Date of Award

Spring 6-7-2024

Scholarly Projects

Projects: SPU Access Only

Degree Name

Doctor of Nursing Practice (DNP)



Faculty Chair

Cindy Dong

Faculty Reader

Bomin Shim

Executive Summary

Background and Significance

Transitioning from pediatric to adult care is an essential part of the continuity of care for patients in healthcare. The disconnection between these parts may lead to negative patient outcomes including medical complications developments, delays in treatment and access to healthcare, frequent emergency department visits, and higher cost of care. In 2017, the American Academy of Pediatrics (AAP) updated its standard for transitioning from pediatric to adult care. The new standard now follows the Six Core Elements of Health Care Transition (HCT) model, which eliminates the age limit standard (Jennison et al, 1972; Healthy Children, 2017). This model was developed to be used by pediatricians and adult providers. It is structured into six components, providing step-by-step anticipatory guidance and a timeline for youth transitioning from pediatric to adult health care. Advancing through these components will also be based on the child’s physical, psychosocial, developmental, and mental health.

Purpose of the Problem

The HCT standard is still poorly recognized and has yet to be widely adopted in healthcare practice. While evidence has shown positive results of using this model and favored the adoption into clinical practice, evidence has also shown that there are barriers that prevent healthcare practices and professionals from confidently initiating the transition conversation with their patients and families and providing the support and resources they may need. This may be the result of the lack of standardized education, organizational infrastructure, and policy in practice. Thus, the project aims to build knowledge of the Six Core Elements of HCT and promote confidence among nurses to initiate a conversation about the transitional process and support patients and families during phone calls, electronic portal messaging, and in-person patient interactions.


This pilot project measured registered nurses’ (RN) Health Care Transition (HCT) knowledge and confidence skills by implementing a customized educative tool. A convenience sampling approach was used for recruitment targeting RNs who are actively employed, by the start and end of the project, at an exclusive, physician-owned pediatric agency in the state of Washington. The project requires the participants to attend an approximately 1-hour PowerPoint-based educational presentation via Zoom Conference call. The presentation was developed using resources from the Got Transition website. This website is a government resource center for healthcare providers and families that supports them in participating and guiding adolescents and young adults in the HCT process. The knowledge and confidence skills were measured using a five-point Likert pre- and post-survey. The statements in the survey were guided by evidence-based recommendations from Got Transition. The surveys were tested and evaluated for validity by content experts within the field at the agency. The surveys were created and distributed using the Survey Monkey system. Inclusion criteria include participants completing the pre-survey before the start of the presentation and immediately after.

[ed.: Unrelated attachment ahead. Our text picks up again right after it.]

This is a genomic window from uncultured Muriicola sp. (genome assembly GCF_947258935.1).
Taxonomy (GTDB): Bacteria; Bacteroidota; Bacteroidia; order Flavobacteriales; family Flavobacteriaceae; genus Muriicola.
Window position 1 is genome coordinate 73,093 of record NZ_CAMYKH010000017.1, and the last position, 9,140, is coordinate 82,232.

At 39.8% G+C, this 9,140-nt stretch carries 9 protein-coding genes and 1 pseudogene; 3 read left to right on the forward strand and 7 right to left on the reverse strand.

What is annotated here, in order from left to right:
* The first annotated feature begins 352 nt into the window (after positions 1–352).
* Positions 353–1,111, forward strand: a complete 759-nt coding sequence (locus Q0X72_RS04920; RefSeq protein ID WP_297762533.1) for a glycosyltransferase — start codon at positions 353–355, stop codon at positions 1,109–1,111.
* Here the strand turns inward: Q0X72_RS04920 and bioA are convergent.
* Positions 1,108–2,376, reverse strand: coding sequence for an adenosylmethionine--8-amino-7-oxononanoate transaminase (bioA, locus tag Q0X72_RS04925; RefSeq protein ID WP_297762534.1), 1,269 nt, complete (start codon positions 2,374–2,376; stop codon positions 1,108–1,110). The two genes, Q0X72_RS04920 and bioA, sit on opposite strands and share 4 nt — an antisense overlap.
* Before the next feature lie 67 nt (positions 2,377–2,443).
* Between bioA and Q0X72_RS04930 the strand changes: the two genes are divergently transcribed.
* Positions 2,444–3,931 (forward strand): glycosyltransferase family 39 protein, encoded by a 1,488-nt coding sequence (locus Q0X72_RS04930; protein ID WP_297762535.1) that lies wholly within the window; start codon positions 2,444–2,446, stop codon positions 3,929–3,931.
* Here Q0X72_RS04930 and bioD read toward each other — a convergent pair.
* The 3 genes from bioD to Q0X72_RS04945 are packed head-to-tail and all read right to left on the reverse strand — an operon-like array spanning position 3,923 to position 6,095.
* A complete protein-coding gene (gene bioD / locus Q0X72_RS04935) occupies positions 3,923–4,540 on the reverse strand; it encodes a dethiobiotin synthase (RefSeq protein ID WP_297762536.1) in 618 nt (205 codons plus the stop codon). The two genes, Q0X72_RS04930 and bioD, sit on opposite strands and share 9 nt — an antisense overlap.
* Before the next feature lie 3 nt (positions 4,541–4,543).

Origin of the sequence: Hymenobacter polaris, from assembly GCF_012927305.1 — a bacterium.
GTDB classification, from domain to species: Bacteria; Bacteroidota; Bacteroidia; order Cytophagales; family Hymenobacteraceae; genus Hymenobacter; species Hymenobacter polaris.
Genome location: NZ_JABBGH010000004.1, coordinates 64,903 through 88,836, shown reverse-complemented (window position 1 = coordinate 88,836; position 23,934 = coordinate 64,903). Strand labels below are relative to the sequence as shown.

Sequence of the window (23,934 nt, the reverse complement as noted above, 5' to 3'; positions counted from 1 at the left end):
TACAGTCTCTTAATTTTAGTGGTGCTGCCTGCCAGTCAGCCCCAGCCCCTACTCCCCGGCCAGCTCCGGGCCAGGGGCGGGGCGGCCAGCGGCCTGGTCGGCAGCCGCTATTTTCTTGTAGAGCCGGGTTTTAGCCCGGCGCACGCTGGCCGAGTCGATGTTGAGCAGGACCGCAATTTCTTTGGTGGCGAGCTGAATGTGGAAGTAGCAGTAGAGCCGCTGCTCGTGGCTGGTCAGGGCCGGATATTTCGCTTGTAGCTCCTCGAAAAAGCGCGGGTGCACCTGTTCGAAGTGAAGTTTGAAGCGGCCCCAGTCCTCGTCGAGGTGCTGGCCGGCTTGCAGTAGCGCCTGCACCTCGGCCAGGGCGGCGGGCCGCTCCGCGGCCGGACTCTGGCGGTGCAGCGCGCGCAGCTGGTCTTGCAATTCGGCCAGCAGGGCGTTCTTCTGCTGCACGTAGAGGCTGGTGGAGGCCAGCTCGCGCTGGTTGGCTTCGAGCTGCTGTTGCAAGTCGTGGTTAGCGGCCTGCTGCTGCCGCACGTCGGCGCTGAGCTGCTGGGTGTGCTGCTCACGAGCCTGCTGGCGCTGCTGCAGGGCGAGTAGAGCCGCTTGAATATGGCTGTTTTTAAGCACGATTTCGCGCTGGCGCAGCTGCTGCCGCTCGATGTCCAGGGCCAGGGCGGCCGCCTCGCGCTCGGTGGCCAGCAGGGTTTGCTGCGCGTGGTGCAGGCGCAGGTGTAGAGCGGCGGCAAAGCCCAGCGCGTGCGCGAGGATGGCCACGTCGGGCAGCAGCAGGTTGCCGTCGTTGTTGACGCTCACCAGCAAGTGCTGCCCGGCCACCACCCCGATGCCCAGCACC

Eight qualified pediatric primary care nurses (N=8) were enrolled at the study out of 65 possible candidates (12.3%) at the agency. Before the presentation, most participants’ pre-survey responses for knowledge (78%) and confidence (77.5%) components were concentrated at somewhat to no knowledge and confidence in HCT care. In comparison, the post-survey results showed participants significantly enhanced their knowledge (97%) and confidence (95%) in HCT care. As a result, participants’ responses demonstrated a 75% increase in knowledge and a 72.5% increase in confidence.


The project demonstrated that an HCT educational presentation can provide quality training in enhancing knowledge and building confidence in healthcare professionals. The sustainability of this intervention will require the buy-in of the agency’s administrators and the implementation of a new policy in the agency. The policy may include both existing staff and new hires to participate in the education. Participants will also benefit from obtaining a copy of the PowerPoint and resources after the presentation to refer to in their practice. Due to ongoing updates of HCT care guidelines from AAP, the adopted agency training resources will need to be continually updated and refined. For the agency to keep up with these changes, a designated individual(s) will be required to review the materials and resources and update the available educational tools and materials


The HCT standard is not widely used in current pediatric practice. The project suggests that implementing HCT educational training is an essential component in increasing the level of knowledge and confidence among nurses. By initiating a standardized HCT policy and/or intervention, the agency may not only see an increase in knowledge and confidence levels among healthcare professionals; this may pave the way for intervention expansion and/or explore alternative avenues to implement new HCT projects to improve HCT practice.


Health Children. (2017, August 21). Transitioning to adult care should not be defined by arbitrary age limits. Retrieved July 21, 2022, from

Jennison, M. H., Coleman, A. B., Feiertag, R. B., Kugel, R. B., Forsyth, W. B., Rinker, A., Hazard, S. W., Ellis, E. O., Knutti, S. H. (1972 March). Age limits of pediatrics. Pediatrics, 49(3), 463.

cwongsickhong digital poster 2023.pptx (711 kB)
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